Improvement of exhaust emissions in a diesel engine with the addition of an oxygenated additive to diesel-biodiesel blends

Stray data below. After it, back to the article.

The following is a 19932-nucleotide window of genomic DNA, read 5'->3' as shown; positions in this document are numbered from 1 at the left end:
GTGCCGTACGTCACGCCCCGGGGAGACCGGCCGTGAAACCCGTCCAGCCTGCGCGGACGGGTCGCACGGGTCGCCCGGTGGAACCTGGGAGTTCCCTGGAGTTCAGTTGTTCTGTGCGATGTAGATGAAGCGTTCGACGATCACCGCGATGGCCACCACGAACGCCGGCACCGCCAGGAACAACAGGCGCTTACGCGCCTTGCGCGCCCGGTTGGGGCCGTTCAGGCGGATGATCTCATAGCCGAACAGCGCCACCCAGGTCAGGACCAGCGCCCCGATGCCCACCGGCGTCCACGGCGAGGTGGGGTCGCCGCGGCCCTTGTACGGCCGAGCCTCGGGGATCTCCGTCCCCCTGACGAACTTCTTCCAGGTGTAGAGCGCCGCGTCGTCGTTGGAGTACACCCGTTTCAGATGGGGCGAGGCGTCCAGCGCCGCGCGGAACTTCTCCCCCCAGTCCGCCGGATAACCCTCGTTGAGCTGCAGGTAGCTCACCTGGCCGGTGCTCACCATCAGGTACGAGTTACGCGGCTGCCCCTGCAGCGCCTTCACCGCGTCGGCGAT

Emissions control in internal combustion engines is the big challenge faced by engine manufacturers. Modern internal combustion engines exploit various systems to reduce exhaust emissions. However, the existing emission control systems will fall short of meeting stringent future emission regulations. This study attempts to reduce the exhaust emissions of a diesel engine fuelled with diesel-biodiesel blends by utilising ethyl acetate as a renewable oxygenated fuel additive. In this context, initially, ethyl acetate is mixed with biodiesel-diesel blends by 5% and 10% volume to obtain test fuels. Then, their fuel properties are measured by applying test methods proposed in the standards. Subsequently, engine experiments are conducted on a single-cylinder four-stroke diesel engine operated on distinct test conditions. The findings indicate that the inclusion of ethyl acetate in the diesel-biodiesel blends improves the fuel quality and markedly decreases emissions. A substantial reduction is achieved in NOX, soot, and CO emissions up to 50%, 70%, and 71%, respectively, with a slight increase in fuel consumption in the case of adding ethyl acetate. More importantly, the addition of ethyl acetate enhances the NOX-smoke trade-off and NOX-BSFC trade-off characteristic of a diesel engine without loss of thermal efficiency. From this research, it can be inferred that ethyl acetate can potentially reduce exhaust emissions of the existing diesel engines fuelled with diesel-biodiesel blends.